Two European-based units that operate in Africa have merged in an effort to streamline Marine Corps missions on the vast continent.
The Corps has combined SPMAGTF-Africa, a unit based in Italy that conducts training with military partners in African countries like Uganda and Senegal, with its Spain-based unit that responds to crises across Africa. The two units now fall under SPMAGTF-Crisis Response-Africa.
Marine officials termed the merger a name change with little structural effect. It was designed to avoid confusion as more crisis response units were created like the new crisis response unit for the Middle East, which is called SPMAGTF-Crisis Response-Central Command.
The name changed in September, but Marines with the Camp Lejeune, North Carolina-based 2nd Battalion, 8th Marines, are the first battalion to deploy to fill the two missions that now fall under one unit.
"There is no loss or relocation of resources, personnel, or capabilities in connection to this name change in September," said Lt. Col. Sean Roche, the operations officer with SPMAGTF-Crisis Response-Africa. "The redesignation, or name change, only clarified the already existing command structure under the [colonel] level commander."
The Marines will still be split between Italy and Spain, as they were when the units were separate.
About 265 Marines and sailors will be based at Naval Air Station Sigonella, Italy, where SPMAGTF-Africa was previously based. About 850 Marines and sailors will be based in Morón, Spain, where the crisis response force for Africa has been based since it was created in 2013. That unit has responded to a number of calls for boosted security at embassies and to assist with the evacuation of diplomatic personnel in places like Libya and South Sudan. An unspecified number also provided security reinforcement at the U.S. Embassy in Tripoli, Libya, until it was evacuated last summer.
Detachment B, which will be based in Romania but support SPMAGTF-Crisis Response-Africa will serve as a force protection company that is prepared to reinforce embassies or recover downed pilots and personnel, Roche said. While there they will also train along side multinational forces to keep their skills sharp.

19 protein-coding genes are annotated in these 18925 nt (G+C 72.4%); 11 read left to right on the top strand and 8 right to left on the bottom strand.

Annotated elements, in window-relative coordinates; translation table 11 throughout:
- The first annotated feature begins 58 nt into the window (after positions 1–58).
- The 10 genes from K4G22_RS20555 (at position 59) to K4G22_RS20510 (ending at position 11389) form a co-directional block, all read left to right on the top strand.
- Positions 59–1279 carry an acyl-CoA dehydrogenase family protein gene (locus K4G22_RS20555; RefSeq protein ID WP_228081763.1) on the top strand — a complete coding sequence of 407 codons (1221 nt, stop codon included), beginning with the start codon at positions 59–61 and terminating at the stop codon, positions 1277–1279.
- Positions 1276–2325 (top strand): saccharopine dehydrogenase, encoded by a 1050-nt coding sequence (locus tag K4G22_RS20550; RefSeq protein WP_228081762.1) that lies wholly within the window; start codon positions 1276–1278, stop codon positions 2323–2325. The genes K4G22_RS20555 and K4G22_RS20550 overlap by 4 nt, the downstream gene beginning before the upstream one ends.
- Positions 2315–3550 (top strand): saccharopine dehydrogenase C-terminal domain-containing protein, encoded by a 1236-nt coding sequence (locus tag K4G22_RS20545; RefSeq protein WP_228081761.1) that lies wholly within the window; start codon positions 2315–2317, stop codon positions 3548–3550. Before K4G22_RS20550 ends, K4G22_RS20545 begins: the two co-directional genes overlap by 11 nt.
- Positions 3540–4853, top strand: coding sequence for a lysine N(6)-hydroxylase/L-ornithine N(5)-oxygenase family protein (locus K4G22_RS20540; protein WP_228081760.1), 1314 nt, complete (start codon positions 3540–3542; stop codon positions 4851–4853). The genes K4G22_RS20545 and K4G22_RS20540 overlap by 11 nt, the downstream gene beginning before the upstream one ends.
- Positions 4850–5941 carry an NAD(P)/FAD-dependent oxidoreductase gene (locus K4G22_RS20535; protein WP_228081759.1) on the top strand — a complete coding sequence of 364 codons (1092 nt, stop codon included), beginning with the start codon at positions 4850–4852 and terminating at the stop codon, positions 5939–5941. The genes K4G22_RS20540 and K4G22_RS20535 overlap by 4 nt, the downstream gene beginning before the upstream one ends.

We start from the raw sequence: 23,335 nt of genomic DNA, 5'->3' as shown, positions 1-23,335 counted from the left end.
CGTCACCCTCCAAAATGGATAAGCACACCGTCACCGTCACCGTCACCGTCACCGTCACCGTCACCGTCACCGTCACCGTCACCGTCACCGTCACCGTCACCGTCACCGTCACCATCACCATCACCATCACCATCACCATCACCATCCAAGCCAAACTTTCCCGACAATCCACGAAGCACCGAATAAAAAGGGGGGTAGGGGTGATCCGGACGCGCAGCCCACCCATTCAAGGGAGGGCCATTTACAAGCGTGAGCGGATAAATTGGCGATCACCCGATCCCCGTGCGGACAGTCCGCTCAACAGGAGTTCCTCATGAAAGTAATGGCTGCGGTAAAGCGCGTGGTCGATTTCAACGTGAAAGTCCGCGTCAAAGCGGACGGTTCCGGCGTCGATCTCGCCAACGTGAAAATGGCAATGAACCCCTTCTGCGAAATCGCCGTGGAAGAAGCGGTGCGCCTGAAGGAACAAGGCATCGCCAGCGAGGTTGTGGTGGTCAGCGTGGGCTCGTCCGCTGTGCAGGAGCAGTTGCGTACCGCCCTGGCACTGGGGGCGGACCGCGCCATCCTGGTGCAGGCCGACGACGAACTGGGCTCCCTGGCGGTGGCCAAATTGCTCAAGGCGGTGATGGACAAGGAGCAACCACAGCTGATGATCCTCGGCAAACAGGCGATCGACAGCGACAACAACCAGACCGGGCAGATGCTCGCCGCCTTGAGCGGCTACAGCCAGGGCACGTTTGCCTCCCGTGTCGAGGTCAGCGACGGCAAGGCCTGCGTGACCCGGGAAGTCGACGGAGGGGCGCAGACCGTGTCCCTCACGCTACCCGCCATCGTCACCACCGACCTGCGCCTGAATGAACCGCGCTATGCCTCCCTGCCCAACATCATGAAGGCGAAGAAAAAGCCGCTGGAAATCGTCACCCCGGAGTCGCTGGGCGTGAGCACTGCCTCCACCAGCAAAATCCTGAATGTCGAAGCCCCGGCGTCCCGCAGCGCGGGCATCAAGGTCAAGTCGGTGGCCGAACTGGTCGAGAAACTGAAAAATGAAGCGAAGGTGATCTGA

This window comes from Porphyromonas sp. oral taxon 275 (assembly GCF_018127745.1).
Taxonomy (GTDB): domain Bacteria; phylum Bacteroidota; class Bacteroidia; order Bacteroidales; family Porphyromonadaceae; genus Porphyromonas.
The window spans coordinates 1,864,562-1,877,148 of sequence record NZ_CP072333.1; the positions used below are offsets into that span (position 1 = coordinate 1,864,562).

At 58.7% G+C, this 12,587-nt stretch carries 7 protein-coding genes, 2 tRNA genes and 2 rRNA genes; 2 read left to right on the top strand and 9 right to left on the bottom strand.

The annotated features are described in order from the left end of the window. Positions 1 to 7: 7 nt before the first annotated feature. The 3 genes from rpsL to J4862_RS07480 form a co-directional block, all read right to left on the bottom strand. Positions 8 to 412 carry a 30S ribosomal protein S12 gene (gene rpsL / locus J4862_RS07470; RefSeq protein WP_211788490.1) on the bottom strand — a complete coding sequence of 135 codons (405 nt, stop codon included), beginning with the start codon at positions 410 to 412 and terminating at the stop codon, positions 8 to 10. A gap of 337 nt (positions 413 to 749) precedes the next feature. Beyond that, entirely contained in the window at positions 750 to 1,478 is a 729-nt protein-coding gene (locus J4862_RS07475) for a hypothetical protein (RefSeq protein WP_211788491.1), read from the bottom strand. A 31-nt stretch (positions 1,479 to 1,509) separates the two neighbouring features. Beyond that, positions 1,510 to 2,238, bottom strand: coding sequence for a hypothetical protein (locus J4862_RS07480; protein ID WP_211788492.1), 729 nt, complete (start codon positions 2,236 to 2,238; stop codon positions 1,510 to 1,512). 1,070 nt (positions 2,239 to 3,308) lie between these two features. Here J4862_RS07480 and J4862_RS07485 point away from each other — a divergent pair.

The unit's detachment A will fill the mission previously held by SPMAGTF-Africa. Those troops, which include infantry, aviation and support Marines, will regularly deploy to Africa for theater security cooperation operations. That can include missions ranging from teaching small unit tactics to wildlife rangers combating poachers in Chad to small boat maintenance for Nigerian forces combating insurgents or Islamists like Boko Haram.
Also in the region — and falling under the same headquarters element — is the Romania-based Black Sea Rotational Force. About 600 Marines with 2/8 will be based in Mihail Kogalniceanu Air Base and will conduct training with Eastern European partners.
Since they fall under the same headquarters element, they could be called on to join with the rest of 2/8 in Italy and Spain — along with the aviation and support Marines — in the event of a large contingency.
"A crucial capability we maintain as a SPMAGTF is our ability to share our resources and forces across our locations in Spain, Italy and Romania," Roche said. "If we needed to source personnel or equipment from one location or the other, we have that ability with our aviation assets, sister services, and host nation coordination."
Merging the two SPMAGTFs operating in Africa puts the two missions under more direction of one colonel.
Previously the theater security cooperation forces were led by a lieutenant colonel. That lieutenant colonel now heads the organization's logistics combat element with the ground and aviation combat elements also led by lieutenant colonels.
They all report directly to Col. Thomas Savage, the commanding officer of 2nd Marine Regiment, which is the SPMAGTF's headquarters element during the current six-month rotation which officially begins with a turnover ceremony during the first week of February.